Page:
Property is seen as a sound investment – as safe as houses you might say!
According to research from our partners, LV=, Britain's love affair with property ownership has now spread firmly into the rental market, with one in twenty of British adults renting out a property to supplement their income.
Still, these so-called "Accidental Landlords" often put themselves in financial risk.
"Part-time" Landlord Boom
Low interest rates and recent changes to pension regulations are driving an ever-increasing number of us to turn to bricks and mortar for investment return.
LV='s research highlights an average monthly rental of £678, rising to £1,079 in the South East, equating to an astonishing £28 billion per annum across the UK.
What is an Accidental Landlord?
An increasing number of people are becoming Landlords by accident rather than intention, in fact, LV= report that 55% of property renters never intended to. The key reasons for driving this trend are:
- Moving to a new home and renting their original
- Moving in with a partner and renting your current property
- Work or job changes which mean a move, but the current property is retained
What Are the Risks?
Owning and renting a property brings with it a duty of care and responsibility for your tenants.
Many professional and full-time Landlords choose to use the services of a Managing Agent to ensure that legislative requirements are met, and tenants are managed appropriately, as well as handling the tenant referencing and rent collection process.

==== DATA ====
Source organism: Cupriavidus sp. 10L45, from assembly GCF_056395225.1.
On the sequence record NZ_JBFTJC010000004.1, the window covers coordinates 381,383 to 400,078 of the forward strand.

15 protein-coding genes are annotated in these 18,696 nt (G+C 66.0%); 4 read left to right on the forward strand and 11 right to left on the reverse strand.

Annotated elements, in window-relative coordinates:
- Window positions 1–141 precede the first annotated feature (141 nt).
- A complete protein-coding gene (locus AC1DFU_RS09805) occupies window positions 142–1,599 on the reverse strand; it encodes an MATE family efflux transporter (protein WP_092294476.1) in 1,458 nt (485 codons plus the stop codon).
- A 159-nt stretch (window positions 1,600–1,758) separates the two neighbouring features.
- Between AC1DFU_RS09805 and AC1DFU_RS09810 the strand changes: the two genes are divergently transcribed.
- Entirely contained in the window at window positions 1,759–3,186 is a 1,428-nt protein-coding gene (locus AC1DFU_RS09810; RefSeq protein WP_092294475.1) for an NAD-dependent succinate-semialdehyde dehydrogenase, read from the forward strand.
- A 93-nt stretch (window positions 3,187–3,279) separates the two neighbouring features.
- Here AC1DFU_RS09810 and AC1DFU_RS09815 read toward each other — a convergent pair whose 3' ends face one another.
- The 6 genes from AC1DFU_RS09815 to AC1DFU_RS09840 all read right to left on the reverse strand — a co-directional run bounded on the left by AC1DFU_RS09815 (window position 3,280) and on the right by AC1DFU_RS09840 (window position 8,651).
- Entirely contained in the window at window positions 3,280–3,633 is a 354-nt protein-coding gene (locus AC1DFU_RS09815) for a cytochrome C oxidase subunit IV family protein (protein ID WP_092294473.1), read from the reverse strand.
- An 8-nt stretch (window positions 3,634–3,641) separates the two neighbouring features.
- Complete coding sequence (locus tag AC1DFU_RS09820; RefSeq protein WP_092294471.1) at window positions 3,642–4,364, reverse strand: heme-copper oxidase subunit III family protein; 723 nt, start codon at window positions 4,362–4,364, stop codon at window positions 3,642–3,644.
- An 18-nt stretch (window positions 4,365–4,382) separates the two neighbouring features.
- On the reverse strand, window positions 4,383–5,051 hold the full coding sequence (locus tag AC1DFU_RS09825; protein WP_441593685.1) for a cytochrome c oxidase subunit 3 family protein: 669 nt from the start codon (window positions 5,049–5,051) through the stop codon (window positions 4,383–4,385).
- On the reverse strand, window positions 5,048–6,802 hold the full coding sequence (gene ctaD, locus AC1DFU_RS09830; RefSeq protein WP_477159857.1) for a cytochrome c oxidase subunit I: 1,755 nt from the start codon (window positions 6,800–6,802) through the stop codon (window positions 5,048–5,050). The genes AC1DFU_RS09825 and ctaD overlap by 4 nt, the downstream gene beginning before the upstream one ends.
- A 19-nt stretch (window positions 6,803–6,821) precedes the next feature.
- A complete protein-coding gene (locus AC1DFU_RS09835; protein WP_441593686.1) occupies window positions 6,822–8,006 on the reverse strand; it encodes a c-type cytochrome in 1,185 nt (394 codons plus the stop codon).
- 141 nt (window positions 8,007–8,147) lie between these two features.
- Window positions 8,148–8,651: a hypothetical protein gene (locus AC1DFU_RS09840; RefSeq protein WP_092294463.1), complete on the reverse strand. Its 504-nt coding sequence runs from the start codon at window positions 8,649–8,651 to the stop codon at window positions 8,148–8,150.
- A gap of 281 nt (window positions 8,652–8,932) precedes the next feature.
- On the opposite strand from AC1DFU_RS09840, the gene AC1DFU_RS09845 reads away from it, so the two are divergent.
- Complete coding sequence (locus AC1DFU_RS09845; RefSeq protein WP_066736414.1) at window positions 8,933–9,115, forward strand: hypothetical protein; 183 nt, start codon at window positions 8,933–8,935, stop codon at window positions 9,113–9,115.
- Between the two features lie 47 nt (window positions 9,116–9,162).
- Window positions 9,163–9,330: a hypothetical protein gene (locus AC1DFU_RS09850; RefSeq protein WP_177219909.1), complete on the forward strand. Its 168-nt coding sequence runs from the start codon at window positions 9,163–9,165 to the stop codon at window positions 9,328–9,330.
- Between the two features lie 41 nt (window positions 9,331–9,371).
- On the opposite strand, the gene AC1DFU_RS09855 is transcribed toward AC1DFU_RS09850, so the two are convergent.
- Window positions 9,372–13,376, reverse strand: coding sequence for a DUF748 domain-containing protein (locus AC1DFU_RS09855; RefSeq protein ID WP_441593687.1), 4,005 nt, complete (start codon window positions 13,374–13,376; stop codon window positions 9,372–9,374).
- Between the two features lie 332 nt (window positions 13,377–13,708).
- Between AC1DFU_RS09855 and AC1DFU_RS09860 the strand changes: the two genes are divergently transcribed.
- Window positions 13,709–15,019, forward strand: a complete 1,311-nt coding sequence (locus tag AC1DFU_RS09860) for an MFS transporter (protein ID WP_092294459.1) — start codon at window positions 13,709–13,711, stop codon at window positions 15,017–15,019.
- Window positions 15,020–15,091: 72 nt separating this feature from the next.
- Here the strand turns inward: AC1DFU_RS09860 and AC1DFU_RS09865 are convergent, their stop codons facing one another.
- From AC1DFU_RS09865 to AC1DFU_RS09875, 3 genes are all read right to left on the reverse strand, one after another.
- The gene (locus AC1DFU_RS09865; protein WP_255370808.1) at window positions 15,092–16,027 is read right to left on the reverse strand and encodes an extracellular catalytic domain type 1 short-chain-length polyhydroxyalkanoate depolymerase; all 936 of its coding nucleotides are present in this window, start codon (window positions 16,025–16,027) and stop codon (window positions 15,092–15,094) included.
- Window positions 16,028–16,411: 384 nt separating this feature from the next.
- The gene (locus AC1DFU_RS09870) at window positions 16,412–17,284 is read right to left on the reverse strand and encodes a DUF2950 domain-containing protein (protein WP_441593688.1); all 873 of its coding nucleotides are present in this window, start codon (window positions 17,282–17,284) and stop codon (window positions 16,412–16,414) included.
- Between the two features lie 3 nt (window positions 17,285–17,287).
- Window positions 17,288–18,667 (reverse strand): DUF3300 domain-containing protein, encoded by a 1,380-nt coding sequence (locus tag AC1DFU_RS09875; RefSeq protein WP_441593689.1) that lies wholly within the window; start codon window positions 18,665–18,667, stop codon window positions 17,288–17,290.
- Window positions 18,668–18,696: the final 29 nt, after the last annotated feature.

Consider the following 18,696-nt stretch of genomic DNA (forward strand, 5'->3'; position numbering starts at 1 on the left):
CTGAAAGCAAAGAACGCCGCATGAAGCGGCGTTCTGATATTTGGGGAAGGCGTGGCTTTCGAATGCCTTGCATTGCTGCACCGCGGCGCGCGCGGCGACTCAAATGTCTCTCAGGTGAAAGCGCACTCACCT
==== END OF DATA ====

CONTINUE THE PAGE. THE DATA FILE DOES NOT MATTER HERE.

However, nearly half (49%) of part-time Landlords choose to manage their rental property themselves, a decision which can be risky if obligations are not met or understood correctly, particularly if you already have a busy full-time job.
#1 Gas & Electrical Inspection
The Law dictates that any Let property must have Electrical and Gas equipment checked annually by a qualified engineer.
However, LV= report that 27% of Landlords (nearly 500,000) have not had a completed Gas Safety check in the last 12 months risking prosecution and a fine of up to £20,000.
#2 Let Property Insurance
Standard home insurance policies will not normally provide cover if the owner does not occupy the property.
If you choose to Let your property, you should look to arrange specialist Landlord Insurance to ensure that mortgage obligations are correctly met, and the property is fully protected.
LV= report than one-in-five people who rent out houses (over 400,000), do not have the correct Landlord Insurance in place.
Even if a standard home policy can be extended to allow renting, it is unlikely to include more specific perils such as Malicious Damage by tenants, which could leave you with a costly bill in the event of a loss.
#3 Property Owners Liability
Another critical area of difference between household cover and Buy-to-Let Insurance is the provision of correct property owners' liability.
Typically, a home policy provides cover for legal liabilities following injury or damage to third party property as a direct result of your ownership of the home – for example, a tile falls from the roof and damages a car in the road, or hits a passer-by.
Where the property is let, legal liability extends to injury to tenants for which the owner could be deemed responsible.
For example, a tenant falls down the stairs as a result of a loose handrail or suffers an electric shock on a faulty socket.
As such, the correct level of Property Owners Liability Insurance must be in place to protect your position.
FREE Property Insurance Review
Becoming a Landlord is a significant responsibility and understanding all your obligations in the first stage in the process.
The next step is to ensure you have the correct level of Property Insurance to protect you and your assets.
Alternatively, why not book a free review with one of our expert Gurus who can help you find the right level of cover at the right price!